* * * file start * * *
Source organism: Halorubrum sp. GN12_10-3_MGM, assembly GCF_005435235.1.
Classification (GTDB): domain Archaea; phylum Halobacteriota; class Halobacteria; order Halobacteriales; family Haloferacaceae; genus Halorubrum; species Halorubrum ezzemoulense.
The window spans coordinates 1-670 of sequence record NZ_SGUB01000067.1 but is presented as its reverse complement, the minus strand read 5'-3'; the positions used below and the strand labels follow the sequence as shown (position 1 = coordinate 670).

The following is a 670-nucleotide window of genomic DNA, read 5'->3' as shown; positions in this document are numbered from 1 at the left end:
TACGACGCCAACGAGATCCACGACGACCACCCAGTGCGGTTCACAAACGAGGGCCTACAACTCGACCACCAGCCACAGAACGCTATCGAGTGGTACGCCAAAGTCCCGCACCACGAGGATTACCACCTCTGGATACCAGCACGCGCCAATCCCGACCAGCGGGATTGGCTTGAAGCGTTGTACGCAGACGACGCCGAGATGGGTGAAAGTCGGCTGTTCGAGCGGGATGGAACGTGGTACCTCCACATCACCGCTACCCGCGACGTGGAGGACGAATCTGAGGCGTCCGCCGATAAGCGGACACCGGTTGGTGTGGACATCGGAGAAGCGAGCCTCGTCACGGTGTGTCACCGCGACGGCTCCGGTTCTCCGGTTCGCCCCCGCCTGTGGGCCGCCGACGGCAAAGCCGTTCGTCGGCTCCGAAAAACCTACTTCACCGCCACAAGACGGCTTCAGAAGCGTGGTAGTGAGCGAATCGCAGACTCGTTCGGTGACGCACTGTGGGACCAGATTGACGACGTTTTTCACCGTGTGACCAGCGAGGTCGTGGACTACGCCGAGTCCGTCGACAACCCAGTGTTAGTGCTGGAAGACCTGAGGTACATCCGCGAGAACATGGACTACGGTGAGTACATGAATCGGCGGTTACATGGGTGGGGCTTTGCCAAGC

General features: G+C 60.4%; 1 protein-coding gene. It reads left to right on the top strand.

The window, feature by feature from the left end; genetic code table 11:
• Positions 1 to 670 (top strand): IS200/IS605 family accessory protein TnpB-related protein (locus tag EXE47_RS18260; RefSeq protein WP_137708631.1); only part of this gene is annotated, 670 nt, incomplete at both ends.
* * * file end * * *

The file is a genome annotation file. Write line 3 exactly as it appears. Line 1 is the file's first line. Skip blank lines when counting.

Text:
The window spans coordinates 1-670 of sequence record NZ_SGUB01000067.1 but is presented as its reverse complement, the minus strand read 5'-3'; the positions used below and the strand labels follow the sequence as shown (position 1 = coordinate 670).